There is indeed an issue of anti-DE at times in #suse, there are times
>when it is GNOME that gets it, sometimes it's XFCE that cops a bucket >full of buck shot. On the odd occasion I have seen KDE attract the >swarm of locusts. As people have said, this is slowly increasing; so >much so that I am copying the board and Zonker in to ensure that they >are aware of the issue, and hopefully they can advise and assist us in >how best to educate everyone. At the end of the day, I'm pretty sure >that there is a lot of things in KDE that none of us know.
I agree there is some anti-GNOME behaviour in #suse, but I don't see it increasing at all. In the past, when I joined the community some years ago, it was a lot more evident. At those times it was really happening that systematically all GNOME users were instructed to use KDE. Today it's not that way anymore, even if there still is some tendency to do that. I don't think it is fair, but I think there are some reasons for that, and I will try to explain commenting the following lines.
>The issue of openSUSE's GNOME release being inferior to other distros >is certainly a concern, and I think it is up to the GNOME team (both >Novell employees and community militia ;-) ) to rectify with mass >marketing.
This is exactly the consideration I expected and I have heard in years of being around the GNOME team and the GNOME channel on IRC, and it is one of the reasons why I gave up in trying to do something for GNOME in openSUSE. Everything is considered a marketing problem, when it is actually, and quite evidently from a user point of view, a software quality problem. First release a state of the art GNOME, then market it. Before it's just premature and counterproductive. You are already experiencing that.
I will sum up the main problems I think contributed to this situation about DE's in openSUSE:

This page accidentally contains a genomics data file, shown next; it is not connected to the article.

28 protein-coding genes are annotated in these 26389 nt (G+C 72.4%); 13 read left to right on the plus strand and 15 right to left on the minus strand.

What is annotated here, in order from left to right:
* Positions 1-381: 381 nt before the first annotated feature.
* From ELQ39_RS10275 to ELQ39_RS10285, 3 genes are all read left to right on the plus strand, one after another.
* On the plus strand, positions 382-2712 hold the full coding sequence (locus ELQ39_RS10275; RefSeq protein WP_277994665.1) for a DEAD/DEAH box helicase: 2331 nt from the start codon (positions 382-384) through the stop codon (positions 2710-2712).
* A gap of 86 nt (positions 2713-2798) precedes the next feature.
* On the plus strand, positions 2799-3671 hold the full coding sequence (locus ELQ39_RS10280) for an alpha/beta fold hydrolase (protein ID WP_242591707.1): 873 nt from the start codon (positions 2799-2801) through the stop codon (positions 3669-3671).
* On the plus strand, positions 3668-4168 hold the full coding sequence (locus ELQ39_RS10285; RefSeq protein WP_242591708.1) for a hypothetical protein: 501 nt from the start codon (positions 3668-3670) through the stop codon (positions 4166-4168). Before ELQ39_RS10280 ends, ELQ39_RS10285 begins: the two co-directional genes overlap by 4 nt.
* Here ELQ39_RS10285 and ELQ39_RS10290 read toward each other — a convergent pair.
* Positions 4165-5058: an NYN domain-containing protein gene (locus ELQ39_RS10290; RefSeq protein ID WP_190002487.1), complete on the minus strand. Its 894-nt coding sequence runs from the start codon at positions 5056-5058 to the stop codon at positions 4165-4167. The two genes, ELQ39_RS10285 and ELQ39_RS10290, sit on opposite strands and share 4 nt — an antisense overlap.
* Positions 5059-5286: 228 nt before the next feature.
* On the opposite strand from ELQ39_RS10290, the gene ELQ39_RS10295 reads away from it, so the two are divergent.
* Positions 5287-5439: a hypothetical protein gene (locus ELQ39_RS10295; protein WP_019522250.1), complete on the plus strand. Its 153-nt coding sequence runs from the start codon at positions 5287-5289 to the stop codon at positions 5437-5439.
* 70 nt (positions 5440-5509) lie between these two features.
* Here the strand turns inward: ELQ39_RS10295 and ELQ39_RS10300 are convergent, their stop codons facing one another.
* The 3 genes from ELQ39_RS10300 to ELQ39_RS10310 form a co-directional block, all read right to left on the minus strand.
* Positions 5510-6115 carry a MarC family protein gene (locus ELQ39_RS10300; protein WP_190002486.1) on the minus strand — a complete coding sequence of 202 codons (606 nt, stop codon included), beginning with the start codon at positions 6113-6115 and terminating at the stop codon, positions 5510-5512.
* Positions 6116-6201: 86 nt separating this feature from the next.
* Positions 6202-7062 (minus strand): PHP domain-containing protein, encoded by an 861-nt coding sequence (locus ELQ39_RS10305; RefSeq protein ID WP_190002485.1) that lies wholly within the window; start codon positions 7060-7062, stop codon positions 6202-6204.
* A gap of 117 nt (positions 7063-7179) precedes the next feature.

- GNOME is constantly released in a untested "beta state" in the final release of openSUSE, with evident bugs (read memory leaks, not working apps). Patches to these issues are released after long time, leaving the user with problems. This gives the sensation that the team considers openSUSE simply as a beta product to experiment with, where the last idea and the last application can be pushed, while the KDE team doesn't do that. Examples: yast-gtk, PulseAudio, package-kit, tasque, main-menu (in 10.3 it was a disaster with the memory leak, and people doesn't forget so quickly).
- GNOME is bloated in openSUSE, causing major performance issues compared to other distributions (see Fedora).
- Problems are patched too slowly compared to other DE's. It takes months or almost a release cycle to have (if ever) the major bugs fixed, while other distributions do this in about one month. One clear example are Fedora and Ubuntu: they released with PulseAudio in a clearly worse state than openSUSE, yet they fixed it quickly. OpenSUSE has some minor problems and are almost all still there.
>I think a good spate of education for the diehard users of other DEs >would be a good start, lets try and do something fun and informative >for all of us.
Education and information are useful if there is a base to build them upon. And that base has to be a quality release. I saw improvements from 10.3 to 11.0, that's evident, and I'm pleased of that. But we still are not at the level of RH/Fedora, and the reasons are not clear.
The GNOME team used all the possible excuses that might justify the difference in quality between GNOME and KDE, and GNOME in openSUSE/GNOME in other distributions. It is time to stop hiding behind the excuse that SuSE was a KDE-centric distribution, and that it takes time (the typical "wait for next release and see!") to have a good GNOME implementation, because the team had a whole release cycle (10.x) to do that. It missed the opportunity because instead of preparing a solid base and then adding features simply skipped the first step, hoping to fix the problems as they come out. It doesn't work that way on the long run.
Just my two cents.